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A partial caudectomy in dogs is the amputation of part of the tail for medical reasons. Reasons that may result in the requirement to remove part of your dog’s tail include trauma resulting in damage to blood vessels, tailbone, or soft tissues that can not be repaired, congenital defects of the tail such as corkscrew tail, or tumors present in the tail. If possible, partial caudectomy is performed with only a portion of the tail being removed. If disease or trauma necessitates it, amputation of the entire tail may be necessary. The advantage of partial caudectomy is that the procedure is less invasive and some portion of the tail remains, allowing the dog to wag their tail to express emotion. Disadvantages may include remaining tissue becoming infected or cancerous or susceptible to injury. This procedure should be performed by a veterinarian in conjunction with sedation and local anesthetic, epidural local anesthetic, or intravenous general anesthetic. The form of anesthetic used will depend on the age of your dog, the extent of repair and partial caudectomy required, and other factors such as disease or medical conditions present in your dog.
The type of anaesthetic required for this procedure varies depending on the degree of repair and caudectomy required, the age of the animal, and medical conditions present dictating the type of anesthetic required. Anesthetic may include sedation and liberal use of local anesthetic at the surgical site, epidural anesthetic or general anaesthetic, usually intravenously administered as the procedure is not of long duration. If general anesthetic is required you will need to fast your dog prior to surgery. After appropriate anesthetic is administered, the tail area is shaved and cleaned and a tourniquet applied to the tail. An incision is made around the skin and subcutaneous tissue in a “U” or “V” shape, distal to the amputation site. Muscles are dissected. Blood vessels are cauterized or ligated. The tail is then amputated either by disarticulation of the joint space or through the vertebra with bone cutting forceps. Muscle and subcutaneous tissue are then sutured back together. Usually skin on the dorsal side is left longer than on the ventral side to create a flap to close over the end of the remaining tail.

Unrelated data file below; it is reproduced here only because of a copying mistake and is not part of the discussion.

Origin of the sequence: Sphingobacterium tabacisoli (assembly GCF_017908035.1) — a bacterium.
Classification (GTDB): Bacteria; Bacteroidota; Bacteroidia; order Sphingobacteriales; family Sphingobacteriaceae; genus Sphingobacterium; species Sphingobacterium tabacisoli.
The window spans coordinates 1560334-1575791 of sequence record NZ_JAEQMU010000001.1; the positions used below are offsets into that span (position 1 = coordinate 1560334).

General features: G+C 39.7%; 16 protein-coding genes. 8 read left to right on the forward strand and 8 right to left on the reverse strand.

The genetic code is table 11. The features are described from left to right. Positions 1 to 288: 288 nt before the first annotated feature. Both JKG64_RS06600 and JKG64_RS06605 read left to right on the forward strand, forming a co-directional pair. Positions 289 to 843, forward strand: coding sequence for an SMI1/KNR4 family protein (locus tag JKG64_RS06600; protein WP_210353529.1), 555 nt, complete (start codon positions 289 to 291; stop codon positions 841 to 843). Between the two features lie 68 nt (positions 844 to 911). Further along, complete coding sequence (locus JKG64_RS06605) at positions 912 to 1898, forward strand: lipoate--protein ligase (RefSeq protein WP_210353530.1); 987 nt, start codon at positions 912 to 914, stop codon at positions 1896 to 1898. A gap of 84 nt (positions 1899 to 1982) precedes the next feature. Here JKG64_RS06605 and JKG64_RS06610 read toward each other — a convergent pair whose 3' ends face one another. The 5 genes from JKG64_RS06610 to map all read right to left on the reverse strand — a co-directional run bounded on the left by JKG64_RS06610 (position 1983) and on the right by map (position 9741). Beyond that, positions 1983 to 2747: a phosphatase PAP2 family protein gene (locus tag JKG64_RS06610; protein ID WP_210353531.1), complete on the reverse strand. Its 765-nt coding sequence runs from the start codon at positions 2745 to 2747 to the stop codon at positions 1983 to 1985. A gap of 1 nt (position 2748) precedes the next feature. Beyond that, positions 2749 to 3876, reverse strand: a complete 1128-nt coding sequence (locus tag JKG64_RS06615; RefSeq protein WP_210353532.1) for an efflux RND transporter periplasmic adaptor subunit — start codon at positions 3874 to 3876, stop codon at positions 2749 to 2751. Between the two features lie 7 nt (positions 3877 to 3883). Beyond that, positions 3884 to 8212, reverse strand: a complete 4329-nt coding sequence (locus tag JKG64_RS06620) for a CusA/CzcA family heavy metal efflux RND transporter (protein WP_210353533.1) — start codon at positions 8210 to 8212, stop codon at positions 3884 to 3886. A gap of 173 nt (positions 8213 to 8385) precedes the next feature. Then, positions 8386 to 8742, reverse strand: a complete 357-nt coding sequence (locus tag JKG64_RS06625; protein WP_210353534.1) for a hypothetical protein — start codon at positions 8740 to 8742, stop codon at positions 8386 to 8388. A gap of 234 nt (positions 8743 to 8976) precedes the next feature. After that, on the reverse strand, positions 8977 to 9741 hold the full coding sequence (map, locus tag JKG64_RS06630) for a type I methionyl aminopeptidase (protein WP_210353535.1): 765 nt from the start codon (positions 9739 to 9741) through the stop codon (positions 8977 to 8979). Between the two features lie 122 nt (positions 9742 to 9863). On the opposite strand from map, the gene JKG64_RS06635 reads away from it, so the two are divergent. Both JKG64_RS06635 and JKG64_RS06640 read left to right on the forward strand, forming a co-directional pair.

If tumors are present, the tumor is removed along with the tail and healthy margins of tissue. Tumor tissue will be sent for examination by a veterinary pathologist to identify cells present and ensure healthy margins were removed with the tumor to prevent spread of abnormal growth.
Partial caudectomy for dogs with congenital defects of the tail such as ingrown tails can be a more complicated procedure than for other conditions and is associated with a higher incidence of complications. However the benefit of the procedure to prevent the development of infections exceeds the risk of complications. Partial caudectomy is also efficient for removal of neoplasia and to address traumas that can not be repaired in the tail. Dogs adapt quickly to partial caudectomy of the tail and do not show signs of distress associated with the loss of a part of their tail, especially if disease present prior to removal caused discomfort.
Post surgery, a bandage may be applied to the tail to protect it. It may be difficult to maintain a bandage on this part of the body and this will require maintenance to keep it in place. Your dog may also require an e-collar to prevent them from biting or chewing at the wound. Pain medication and antibiotics will be prescribed and should be administered as directed. Removal of non-absorbable sutures will be performed one to two weeks post-surgery by your veterinarian. The wound should be monitored for signs of infection or dehiscence, which should be addressed with your veterinarian if they occur.